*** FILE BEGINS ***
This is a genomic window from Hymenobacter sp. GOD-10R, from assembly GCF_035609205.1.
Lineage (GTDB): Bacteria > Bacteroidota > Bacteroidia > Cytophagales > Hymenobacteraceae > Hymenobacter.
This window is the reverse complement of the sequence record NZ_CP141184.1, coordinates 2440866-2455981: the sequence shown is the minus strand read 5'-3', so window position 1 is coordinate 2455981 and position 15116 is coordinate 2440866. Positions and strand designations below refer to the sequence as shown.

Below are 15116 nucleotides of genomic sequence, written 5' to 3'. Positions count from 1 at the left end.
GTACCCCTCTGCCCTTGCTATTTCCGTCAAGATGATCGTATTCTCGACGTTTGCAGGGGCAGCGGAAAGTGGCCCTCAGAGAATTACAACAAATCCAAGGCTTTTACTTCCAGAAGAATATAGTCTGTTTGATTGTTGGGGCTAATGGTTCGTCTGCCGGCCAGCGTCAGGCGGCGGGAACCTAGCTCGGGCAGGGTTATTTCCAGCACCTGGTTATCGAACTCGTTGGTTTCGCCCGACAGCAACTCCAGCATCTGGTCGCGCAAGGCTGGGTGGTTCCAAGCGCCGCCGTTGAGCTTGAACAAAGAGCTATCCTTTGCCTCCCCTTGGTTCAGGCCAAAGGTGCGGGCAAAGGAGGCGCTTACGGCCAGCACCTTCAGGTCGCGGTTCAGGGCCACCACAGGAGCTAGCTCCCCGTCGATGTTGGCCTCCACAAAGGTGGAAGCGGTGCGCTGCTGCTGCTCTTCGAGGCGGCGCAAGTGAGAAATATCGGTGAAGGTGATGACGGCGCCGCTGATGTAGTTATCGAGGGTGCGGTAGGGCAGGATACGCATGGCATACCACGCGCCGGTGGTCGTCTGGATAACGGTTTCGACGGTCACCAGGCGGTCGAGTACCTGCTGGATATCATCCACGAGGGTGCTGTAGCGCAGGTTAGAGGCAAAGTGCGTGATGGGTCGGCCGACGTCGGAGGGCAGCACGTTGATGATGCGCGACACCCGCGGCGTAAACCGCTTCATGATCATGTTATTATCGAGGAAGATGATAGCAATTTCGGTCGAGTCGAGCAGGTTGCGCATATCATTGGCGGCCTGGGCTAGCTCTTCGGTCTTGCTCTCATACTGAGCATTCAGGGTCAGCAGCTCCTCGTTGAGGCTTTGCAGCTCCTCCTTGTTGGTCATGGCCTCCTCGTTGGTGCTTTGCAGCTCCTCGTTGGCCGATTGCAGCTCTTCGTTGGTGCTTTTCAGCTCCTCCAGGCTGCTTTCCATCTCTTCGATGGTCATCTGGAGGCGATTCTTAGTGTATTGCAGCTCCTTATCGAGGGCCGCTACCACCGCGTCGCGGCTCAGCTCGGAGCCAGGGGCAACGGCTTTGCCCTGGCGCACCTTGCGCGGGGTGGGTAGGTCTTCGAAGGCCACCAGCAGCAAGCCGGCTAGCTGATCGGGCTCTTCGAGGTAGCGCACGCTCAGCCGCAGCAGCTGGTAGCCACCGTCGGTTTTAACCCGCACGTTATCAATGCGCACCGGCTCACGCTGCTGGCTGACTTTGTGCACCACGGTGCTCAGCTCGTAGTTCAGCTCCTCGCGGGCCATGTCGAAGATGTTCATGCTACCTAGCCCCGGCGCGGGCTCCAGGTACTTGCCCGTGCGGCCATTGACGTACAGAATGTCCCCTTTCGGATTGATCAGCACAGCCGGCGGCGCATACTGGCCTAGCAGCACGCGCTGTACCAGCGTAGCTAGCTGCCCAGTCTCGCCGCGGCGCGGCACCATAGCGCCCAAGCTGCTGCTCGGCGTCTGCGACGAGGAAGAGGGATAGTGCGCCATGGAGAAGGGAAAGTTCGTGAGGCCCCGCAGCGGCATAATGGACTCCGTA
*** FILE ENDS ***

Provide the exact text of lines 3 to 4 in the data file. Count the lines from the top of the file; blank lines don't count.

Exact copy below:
This window is the reverse complement of the sequence record NZ_CP141184.1, coordinates 2440866-2455981: the sequence shown is the minus strand read 5'-3', so window position 1 is coordinate 2455981 and position 15116 is coordinate 2440866. Positions and strand designations below refer to the sequence as shown.

Below are 15116 nucleotides of genomic sequence, written 5' to 3'. Positions count from 1 at the left end.